In his grief, he has found a mission. “It’s like searching your soul. You go to the deepest place to find out who you are. What is my purpose?”
He spends much of his energy trying to educate all those involved in the care of pregnant women and new mothers about the risk of depression.
Last June, he went to Santa Barbara, Calif., to the Postpartum Support International meeting. The people who devised the screening test his wife took were there. They said if a woman scored 120 to 130 on the test, caregivers should take “extreme measures” to intervene. Carol’s score was 151.
The focus of the session was on training people how to give the test. Thomas, filled with emotion, found himself suddenly on his feet.
“What’s important is not to give the test, but to pay attention to it,” he told them. “You expect a woman to put a lifetime on a piece of paper, yet if you’re not going to pay attention. . . .”
Carol could have been immediately hospitalized or sedated in the caregiver’s office so she could rest, then be observed. She shouldn’t have been left alone. Even for a minute.
He talks to anyone who will listen. “Maybe they will learn something from me,” he said.
‘We could have caught this’
Some people are listening.
In California, mental health advocates are working to get legislation to mandate depression screening for pregnant women so that a support plan is in place when the baby is born. In Illinois, where four women committed suicide in summer 2001, a governor’s task force is developing guidelines for identifying and treating postpartum mood disorders.
U.S. Sen. Richard Durbin, D-Ill., has introduced the Melanie Stokes Bill, named for a Chicago woman who jumped from a 12-story hotel window, that would provide for more research on, and better services for, postpartum depression and psychosis.
In the meantime, those who cared for Carol are left with “what-ifs.” Carol saw at least a half-dozen people who tried to help her in the last weeks of her life, from a “spiritual therapist” to a psychiatrist. None seemed able to shake her delusion that her family would be better off without her.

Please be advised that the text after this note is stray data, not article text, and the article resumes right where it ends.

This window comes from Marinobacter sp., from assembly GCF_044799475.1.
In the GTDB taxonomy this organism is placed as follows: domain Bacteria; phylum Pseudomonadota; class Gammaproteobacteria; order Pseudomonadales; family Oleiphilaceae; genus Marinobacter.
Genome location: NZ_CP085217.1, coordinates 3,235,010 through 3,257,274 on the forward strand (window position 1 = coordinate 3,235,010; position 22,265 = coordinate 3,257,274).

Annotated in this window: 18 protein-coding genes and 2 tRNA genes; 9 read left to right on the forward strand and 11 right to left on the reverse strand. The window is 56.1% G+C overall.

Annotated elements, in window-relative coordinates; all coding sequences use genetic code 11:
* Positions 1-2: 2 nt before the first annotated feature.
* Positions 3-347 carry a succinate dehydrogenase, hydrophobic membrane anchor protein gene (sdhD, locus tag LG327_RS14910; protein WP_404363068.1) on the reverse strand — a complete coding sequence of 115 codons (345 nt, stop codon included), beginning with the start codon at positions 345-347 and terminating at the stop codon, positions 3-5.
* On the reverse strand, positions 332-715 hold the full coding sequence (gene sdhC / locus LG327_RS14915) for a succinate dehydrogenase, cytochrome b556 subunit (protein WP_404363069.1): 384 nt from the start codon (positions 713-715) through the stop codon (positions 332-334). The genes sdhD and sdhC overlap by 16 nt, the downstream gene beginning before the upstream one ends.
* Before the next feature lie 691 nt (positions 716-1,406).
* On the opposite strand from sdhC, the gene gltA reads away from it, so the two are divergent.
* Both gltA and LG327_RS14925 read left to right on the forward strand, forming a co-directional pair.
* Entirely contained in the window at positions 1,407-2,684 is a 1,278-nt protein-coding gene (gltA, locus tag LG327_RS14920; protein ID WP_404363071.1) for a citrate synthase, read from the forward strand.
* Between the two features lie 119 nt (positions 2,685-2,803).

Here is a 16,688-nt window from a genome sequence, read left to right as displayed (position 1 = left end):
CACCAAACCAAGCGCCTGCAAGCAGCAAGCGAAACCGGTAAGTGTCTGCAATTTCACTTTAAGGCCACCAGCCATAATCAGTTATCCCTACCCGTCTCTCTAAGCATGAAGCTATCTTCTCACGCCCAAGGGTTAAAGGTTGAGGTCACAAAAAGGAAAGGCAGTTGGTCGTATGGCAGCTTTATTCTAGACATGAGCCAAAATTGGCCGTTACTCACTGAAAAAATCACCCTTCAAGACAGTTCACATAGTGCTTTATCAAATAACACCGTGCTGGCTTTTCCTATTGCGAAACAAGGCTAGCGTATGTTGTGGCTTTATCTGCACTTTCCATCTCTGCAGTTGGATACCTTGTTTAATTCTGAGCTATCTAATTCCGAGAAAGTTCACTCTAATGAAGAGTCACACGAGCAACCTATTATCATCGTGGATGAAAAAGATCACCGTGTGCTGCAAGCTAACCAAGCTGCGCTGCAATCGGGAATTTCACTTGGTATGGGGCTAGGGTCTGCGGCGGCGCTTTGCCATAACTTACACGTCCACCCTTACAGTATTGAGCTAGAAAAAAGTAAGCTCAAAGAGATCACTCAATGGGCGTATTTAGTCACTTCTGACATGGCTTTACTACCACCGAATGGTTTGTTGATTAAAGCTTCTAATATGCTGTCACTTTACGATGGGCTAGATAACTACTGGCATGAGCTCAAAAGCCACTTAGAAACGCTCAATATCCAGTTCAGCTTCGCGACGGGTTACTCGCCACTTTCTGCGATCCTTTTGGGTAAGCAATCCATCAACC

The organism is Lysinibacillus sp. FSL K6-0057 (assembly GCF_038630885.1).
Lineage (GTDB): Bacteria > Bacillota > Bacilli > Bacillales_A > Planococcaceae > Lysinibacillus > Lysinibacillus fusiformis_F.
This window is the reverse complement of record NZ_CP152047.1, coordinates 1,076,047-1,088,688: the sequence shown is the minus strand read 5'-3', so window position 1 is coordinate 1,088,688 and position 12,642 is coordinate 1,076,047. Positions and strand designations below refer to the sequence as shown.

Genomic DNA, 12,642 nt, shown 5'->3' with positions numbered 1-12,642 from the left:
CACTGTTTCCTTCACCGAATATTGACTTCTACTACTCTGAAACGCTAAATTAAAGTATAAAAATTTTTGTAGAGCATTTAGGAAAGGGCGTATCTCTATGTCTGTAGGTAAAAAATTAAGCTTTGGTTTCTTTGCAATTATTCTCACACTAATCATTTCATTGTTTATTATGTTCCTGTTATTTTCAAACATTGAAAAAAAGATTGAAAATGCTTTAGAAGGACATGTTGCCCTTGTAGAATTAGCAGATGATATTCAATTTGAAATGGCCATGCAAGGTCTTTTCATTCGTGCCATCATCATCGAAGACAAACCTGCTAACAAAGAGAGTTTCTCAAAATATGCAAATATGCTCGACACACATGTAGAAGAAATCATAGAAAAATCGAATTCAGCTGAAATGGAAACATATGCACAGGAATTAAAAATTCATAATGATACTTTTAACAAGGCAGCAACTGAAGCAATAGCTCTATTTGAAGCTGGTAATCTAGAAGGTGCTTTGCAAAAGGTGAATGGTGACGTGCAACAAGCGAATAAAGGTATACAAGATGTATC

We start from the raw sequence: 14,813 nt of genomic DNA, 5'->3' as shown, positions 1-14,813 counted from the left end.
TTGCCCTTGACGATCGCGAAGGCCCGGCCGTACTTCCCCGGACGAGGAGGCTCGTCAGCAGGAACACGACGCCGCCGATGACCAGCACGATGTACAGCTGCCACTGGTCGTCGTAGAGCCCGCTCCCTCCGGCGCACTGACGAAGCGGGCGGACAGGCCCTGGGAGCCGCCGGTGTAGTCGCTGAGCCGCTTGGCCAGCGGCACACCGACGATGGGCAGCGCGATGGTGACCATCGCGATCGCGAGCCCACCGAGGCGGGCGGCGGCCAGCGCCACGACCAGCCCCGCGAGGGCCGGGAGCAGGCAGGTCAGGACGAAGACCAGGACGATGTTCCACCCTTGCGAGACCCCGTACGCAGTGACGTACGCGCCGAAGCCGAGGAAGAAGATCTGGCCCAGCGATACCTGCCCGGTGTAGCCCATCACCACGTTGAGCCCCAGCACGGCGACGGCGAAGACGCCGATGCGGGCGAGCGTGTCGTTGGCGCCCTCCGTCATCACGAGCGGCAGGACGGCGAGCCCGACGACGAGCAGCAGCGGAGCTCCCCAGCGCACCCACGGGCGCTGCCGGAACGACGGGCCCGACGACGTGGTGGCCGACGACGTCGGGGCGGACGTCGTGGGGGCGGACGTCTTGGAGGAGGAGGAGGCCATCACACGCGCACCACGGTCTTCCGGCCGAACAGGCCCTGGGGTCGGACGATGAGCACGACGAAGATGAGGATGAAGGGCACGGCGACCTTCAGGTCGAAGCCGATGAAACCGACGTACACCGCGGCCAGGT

At the time, each thought the right things were getting done. Gallegos, who cared for her the longest, is still tormented by how her death might have been prevented. “It was so fast-moving,” she said. “It literally felt like trying to stop a charging bull.”
Abby Myers, the nurse-practitioner who saw Carol for the first time the day she died, said early intervention is critical in treating depression. Myers, who heads Depression After Delivery, a postpartum support group, said lack of awareness about postpartum depression contributed to Carol’s death. “We need to educate all different kinds of providers about this,” she said.
And parents as well.
Myers said Washington should copy New York’s law mandating that women be informed in the maternity ward before they are discharged about what signs to look for and how to get help.
Gallegos has her regrets. “What I do wish is maybe if we had all talked more — all of us, and Thomas — that maybe then we could have caught this.”
If there’s a lesson, it’s that denial can be deadly.
“As health care providers we have to deal with our own sense of belief that it couldn’t happen,” she said. “The part we all missed, we thought no matter how difficult it was, she would never leave her son.”
Thomas believes his wife didn’t really want to kill herself, that she was not in her right mind.
Almost to himself, he said: “I forgive her.”
When Alexander looks at her picture and asks for her, he tells him she’s watching them. He isn’t sure yet what he’ll tell him in the future.
But he doesn’t flinch recounting details of her death to others, and he will tell them again and again if it will make a difference. He wants people to understand how desperate she was.
“I’m like Sisyphus,” he said. “I will push that huge ball up the hill over and over to prevent it from happening one more time.”